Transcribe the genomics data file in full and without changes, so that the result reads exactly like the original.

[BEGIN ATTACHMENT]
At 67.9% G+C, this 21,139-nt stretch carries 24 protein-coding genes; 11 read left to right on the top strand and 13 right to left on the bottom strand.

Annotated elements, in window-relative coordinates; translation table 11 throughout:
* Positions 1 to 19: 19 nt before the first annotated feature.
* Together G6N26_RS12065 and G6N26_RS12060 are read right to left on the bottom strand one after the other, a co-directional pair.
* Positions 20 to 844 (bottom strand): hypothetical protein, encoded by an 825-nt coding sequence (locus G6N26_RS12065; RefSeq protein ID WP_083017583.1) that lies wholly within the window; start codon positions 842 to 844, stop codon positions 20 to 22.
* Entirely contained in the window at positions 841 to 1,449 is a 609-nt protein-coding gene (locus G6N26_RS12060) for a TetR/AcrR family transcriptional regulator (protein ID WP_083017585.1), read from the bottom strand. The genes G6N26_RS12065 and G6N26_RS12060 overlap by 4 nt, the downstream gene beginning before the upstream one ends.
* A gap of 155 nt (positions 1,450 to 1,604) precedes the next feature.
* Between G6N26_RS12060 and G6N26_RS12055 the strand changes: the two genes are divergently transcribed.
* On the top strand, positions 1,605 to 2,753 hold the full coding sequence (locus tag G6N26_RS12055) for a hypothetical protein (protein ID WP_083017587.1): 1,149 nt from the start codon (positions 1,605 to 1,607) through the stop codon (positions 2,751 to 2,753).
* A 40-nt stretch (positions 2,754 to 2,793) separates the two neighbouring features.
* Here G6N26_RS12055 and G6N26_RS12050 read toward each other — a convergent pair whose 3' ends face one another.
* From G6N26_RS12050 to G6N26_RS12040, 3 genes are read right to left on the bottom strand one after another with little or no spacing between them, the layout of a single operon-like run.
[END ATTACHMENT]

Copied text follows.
At 67.9% G+C, this 21,139-nt stretch carries 24 protein-coding genes; 11 read left to right on the top strand and 13 right to left on the bottom strand.

Annotated elements, in window-relative coordinates; translation table 11 throughout:
* Positions 1 to 19: 19 nt before the first annotated feature.
* Together G6N26_RS12065 and G6N26_RS12060 are read right to left on the bottom strand one after the other, a co-directional pair.
* Positions 20 to 844 (bottom strand): hypothetical protein, encoded by an 825-nt coding sequence (locus G6N26_RS12065; RefSeq protein ID WP_083017583.1) that lies wholly within the window; start codon positions 842 to 844, stop codon positions 20 to 22.
* Entirely contained in the window at positions 841 to 1,449 is a 609-nt protein-coding gene (locus G6N26_RS12060) for a TetR/AcrR family transcriptional regulator (protein ID WP_083017585.1), read from the bottom strand. The genes G6N26_RS12065 and G6N26_RS12060 overlap by 4 nt, the downstream gene beginning before the upstream one ends.
* A gap of 155 nt (positions 1,450 to 1,604) precedes the next feature.
* Between G6N26_RS12060 and G6N26_RS12055 the strand changes: the two genes are divergently transcribed.
* On the top strand, positions 1,605 to 2,753 hold the full coding sequence (locus tag G6N26_RS12055) for a hypothetical protein (protein ID WP_083017587.1): 1,149 nt from the start codon (positions 1,605 to 1,607) through the stop codon (positions 2,751 to 2,753).
* A 40-nt stretch (positions 2,754 to 2,793) separates the two neighbouring features.
* Here G6N26_RS12055 and G6N26_RS12050 read toward each other — a convergent pair whose 3' ends face one another.
* From G6N26_RS12050 to G6N26_RS12040, 3 genes are read right to left on the bottom strand one after another with little or no spacing between them, the layout of a single operon-like run.